What and why is this happening?
When this happens Drupal 9, and all Drupal 9 community contributed modules, will no longer be updated. This includes security updates. For sites to remain secure, they must upgrade to use Drupal 10 beforehand.
Time left until Drupal 9 is shelved
Like any modern software package, Drupal is built on top of several other code libraries, which are known as the project’s “dependencies”. The largest of these dependencies is the Symfony PHP framework. Drupal 9 uses Version 4 of this framework and that is scheduled for end of life in November this year, forcing Drupal to move to Symfony version 6. This move requires large portions of Drupal to be re-written to accommodate it, creating the Drupal 10 release and triggering the end of Drupal 9.
How easy is it to upgrade?
Now that Drupal 9 has been out long enough to be considered stable and production-ready, we've updated our Council Platform flagship product and the client sites that use it to Drupal 10. What we've found is that whilst upgrading Drupal's Core is relatively simple, the issue lies with the dozens of 3rd party modules a typical Drupal website has.
All these modules must be upgraded to a Drupal 10 compatible version. Whilst any given module may routinely be updated to a later version over the course of a website's life, there is no particular need to do so unless a security release is published, or specific functionality from a newer version is required. Updating modules requires testing and, when they break, remediation. It is normal for the majority of 3rd party modules in a site to not be upgraded for significant periods of time. This means to upgrade to Drupal 10 a large percentage of a site's community modules will require upgrading and testing. This can be an unavoidably time-intensive process due to the sheer number of modules involved. And of course, there are some modules that have no Drupal 9 compatible version.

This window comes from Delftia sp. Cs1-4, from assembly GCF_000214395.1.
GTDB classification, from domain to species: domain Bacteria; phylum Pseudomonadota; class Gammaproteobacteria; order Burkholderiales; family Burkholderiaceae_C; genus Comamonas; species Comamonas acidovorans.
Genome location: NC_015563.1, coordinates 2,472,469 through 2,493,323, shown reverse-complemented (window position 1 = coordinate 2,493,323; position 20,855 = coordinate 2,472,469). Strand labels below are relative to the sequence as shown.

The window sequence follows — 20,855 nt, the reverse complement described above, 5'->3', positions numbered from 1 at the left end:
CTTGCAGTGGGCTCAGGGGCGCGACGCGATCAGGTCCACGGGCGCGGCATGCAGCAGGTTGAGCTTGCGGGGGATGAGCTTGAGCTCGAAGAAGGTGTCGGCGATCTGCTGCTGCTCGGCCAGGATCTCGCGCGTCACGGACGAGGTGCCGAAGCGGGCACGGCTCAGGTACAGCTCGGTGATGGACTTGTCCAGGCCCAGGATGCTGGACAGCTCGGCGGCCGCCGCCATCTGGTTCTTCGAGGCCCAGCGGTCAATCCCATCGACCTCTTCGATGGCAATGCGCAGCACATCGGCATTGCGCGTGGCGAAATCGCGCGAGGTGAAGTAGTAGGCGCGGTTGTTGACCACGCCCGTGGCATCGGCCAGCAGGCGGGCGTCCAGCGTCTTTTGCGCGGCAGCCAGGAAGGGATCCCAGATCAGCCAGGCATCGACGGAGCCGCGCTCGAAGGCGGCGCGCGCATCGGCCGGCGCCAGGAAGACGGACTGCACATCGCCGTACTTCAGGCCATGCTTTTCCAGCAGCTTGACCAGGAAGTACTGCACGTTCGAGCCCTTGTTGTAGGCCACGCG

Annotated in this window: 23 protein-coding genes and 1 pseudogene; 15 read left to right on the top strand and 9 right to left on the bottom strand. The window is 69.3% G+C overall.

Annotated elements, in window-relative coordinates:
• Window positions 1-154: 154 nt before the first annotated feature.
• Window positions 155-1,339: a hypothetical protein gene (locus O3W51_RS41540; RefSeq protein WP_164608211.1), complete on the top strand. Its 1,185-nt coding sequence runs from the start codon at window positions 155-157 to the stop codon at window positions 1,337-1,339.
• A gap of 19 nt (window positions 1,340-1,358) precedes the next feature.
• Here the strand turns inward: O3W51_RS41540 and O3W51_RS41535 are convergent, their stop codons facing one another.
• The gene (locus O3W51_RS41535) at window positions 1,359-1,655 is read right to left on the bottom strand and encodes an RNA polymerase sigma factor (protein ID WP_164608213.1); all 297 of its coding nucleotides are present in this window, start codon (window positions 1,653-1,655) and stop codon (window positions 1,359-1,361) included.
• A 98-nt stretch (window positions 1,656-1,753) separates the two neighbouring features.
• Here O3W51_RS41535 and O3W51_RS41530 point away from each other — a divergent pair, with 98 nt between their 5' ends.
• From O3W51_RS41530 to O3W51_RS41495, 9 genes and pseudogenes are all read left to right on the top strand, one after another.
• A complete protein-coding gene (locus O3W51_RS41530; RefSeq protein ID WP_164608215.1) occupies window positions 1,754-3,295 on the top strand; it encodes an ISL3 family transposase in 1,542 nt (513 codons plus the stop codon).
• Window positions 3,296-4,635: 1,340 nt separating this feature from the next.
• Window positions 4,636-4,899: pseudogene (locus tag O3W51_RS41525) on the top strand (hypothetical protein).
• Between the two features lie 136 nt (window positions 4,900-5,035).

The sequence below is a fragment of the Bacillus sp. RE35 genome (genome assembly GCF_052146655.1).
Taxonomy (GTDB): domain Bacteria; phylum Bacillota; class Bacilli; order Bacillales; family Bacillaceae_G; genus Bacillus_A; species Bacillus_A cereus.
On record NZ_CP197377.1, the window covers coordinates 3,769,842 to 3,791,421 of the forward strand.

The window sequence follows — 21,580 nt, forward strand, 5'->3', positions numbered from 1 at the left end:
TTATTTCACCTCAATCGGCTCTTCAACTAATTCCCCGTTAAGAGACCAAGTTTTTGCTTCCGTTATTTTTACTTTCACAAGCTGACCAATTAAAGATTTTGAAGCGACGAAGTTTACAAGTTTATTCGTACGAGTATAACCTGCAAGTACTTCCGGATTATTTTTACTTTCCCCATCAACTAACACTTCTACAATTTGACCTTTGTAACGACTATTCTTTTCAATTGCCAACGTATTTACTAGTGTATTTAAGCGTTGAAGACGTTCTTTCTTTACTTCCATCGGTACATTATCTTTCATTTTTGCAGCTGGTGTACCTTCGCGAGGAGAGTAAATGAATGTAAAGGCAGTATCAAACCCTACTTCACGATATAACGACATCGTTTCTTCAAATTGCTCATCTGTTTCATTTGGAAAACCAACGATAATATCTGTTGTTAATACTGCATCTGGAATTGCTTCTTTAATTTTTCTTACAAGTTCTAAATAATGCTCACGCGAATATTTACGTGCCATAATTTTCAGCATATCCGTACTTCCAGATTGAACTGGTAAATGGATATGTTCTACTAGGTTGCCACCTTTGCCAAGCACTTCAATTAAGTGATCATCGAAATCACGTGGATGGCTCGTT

How much work will my site need to be Drupal 10 ready?
To make your site Drupal 10 ready involves painstakingly updating your site's modules.
- To start, the site's version of PHP must be upgraded to v8.1
- Next, any modules not enabled must be reviewed and uninstalled if not needed.
- Modules that have a Drupal 10 version ready must be updated to that version. Some updated modules will display compatibility issues despite being advertised as Drupal 10 ready and must be fixed manually.
- Community-made modules with no Drupal 10 version must be manually fixed by your chosen web development agency.
- Custom modules created specifically for your site must be manually fixed by your chosen web development agency.
- The Drupal 9 core must be updated to Drupal 10.
- The site must be extensively tested so that undocumented issues can be logged and fixed.
To assess Drupal 10 readiness, a module called Upgrade Status has been created by the Drupal community. This module scans your site and tells the compatibility status of each module.
How long will all this take to fix?
It is rare that we run into a module that is irreparably broken or doesn't have an alternative available to replace it. The biggest time-consumer is cross-checking all the modules to make sure that minor updates don't cause conflicts or bugs. As a ballpark figure, we spend roughly one to one-and-a-half hours per module. Updating a core dependency can take longer.
To give you an idea of billable hours, a large site of 60 to 80 modules would take approximately two to three weeks to fully upgrade to Drupal 10, whilst a small site of a dozen or so modules would take around one week.
Our Council Platform clients really benefited from the product's unified codebase and identical sets of modules, as we upgraded the product behind the scenes to Drupal 10 and then were able to roll out this new version to each of our clients as part of their regular security updates.
We'd be happy to create a quote for the upgrade of your Drupal 9 site to Drupal 10, so you know exactly where you stand. To kick things off, please email us at firstname.lastname@example.org with a brief introduction to your organisation and your Drupal site. One piece of advice we would definitely give is to not leave the upgrade process to the last minute, as many site owners are likely to be rushing to move to Drupal 10 before Drupal 9 becomes insecure after the 1st November this year!